Currently there is no direct road access and no internet at the farm property. There is a road-to-be-built, which can be walked (though from time to time can be quite muddy). To get to/from the town of Gualaquiza involves a combination: one 15-minute boat ride (or a 1 h walk on the “road-to-be” in dry weather), and one approximate 30-minute vehicle ride (bus, taxi, or hitch-hiked). The boat ride is $1 per person to the property from the nearest small town, Proveeduria. The bus from/to there is less than $1, catching a return taxi from there can be $0.50-$1 per person, and of course hitching is always an option and usually free (though it is courteous to offer something, even if it typically gets declined by the driver).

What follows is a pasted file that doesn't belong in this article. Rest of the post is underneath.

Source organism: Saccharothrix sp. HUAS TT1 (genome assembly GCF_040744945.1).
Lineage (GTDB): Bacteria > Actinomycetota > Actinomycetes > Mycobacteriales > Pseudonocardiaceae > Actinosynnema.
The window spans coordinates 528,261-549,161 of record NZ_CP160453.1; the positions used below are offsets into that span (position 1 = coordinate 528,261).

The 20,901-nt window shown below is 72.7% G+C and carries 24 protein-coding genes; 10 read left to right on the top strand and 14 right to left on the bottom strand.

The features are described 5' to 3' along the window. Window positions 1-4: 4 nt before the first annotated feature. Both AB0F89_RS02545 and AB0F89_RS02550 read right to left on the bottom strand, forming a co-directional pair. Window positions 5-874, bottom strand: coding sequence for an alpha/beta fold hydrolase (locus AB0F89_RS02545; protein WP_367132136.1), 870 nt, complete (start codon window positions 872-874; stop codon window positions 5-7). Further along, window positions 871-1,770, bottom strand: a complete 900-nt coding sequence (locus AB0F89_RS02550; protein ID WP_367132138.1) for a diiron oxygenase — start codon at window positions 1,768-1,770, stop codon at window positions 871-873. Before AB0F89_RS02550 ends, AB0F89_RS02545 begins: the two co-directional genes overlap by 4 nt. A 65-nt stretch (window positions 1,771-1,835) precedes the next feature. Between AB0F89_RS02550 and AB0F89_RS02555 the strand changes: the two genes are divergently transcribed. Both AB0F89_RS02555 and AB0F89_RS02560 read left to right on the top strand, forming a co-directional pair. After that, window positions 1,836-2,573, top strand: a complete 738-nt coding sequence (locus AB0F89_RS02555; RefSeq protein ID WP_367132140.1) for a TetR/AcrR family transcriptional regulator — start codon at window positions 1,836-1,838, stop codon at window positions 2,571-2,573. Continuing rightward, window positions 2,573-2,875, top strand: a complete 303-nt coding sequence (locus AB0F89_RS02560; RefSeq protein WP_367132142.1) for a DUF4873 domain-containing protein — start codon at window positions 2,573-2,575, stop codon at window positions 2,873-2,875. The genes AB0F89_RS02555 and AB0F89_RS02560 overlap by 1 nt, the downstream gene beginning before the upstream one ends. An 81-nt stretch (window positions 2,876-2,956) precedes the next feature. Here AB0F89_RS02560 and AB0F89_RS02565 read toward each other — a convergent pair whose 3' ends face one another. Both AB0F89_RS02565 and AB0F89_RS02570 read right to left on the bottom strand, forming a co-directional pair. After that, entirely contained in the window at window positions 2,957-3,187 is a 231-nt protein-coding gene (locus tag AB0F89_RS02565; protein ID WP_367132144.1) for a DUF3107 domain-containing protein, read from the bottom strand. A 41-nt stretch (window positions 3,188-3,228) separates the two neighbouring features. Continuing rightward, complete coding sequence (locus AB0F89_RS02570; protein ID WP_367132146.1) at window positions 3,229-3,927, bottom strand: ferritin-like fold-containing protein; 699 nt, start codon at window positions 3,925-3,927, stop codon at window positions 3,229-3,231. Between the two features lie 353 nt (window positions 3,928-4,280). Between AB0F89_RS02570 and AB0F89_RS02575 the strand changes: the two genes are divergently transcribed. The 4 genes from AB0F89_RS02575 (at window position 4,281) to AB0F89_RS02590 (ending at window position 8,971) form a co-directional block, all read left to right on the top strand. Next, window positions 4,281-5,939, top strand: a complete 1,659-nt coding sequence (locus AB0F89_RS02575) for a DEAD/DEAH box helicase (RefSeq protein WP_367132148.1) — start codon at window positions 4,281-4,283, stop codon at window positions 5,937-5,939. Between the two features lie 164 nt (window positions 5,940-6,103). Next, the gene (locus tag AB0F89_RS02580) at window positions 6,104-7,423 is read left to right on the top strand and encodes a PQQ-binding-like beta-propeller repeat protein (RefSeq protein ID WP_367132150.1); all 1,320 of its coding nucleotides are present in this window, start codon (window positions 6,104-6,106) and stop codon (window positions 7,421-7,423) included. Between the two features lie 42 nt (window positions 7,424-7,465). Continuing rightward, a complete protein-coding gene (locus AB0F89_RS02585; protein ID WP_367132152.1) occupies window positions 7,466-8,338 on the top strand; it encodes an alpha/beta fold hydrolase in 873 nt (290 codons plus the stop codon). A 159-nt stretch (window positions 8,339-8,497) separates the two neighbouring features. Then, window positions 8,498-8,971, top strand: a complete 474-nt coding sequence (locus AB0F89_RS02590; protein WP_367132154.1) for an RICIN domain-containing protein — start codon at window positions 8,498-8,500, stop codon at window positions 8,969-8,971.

You are welcome and encouraged to build an earth-bag house, bamboo hut, tree house, wood plank shack, “tiny house”, or similar domicile on the land; or set up a tent, pad, hammock, or other temporary accommodation on an existing platform or at our main cabin. There are currently three structures already built for accommodations, with space for up to about 10 people maximum in total. There is one main cabin with three rooms, a porch/deck, and a composting toilet bucket space. The second structure, “the platform”, is that, a 3m-by-3m raised platform with a roof and no walls, which sleeps 1-2 easily. The third structure, called the “palm-house”, has a much higher raised platform design than the smaller platform structure (at 3m above ground, with staircase), and may accommodate several folks on its larger layout. We do not charge for staying on/in these structures, but working around the farm is preferred as long as you are able (when someone is not feeling well, is fasting or so, then we encourage rest and well-being wheresoever one feels most comfortable to do so).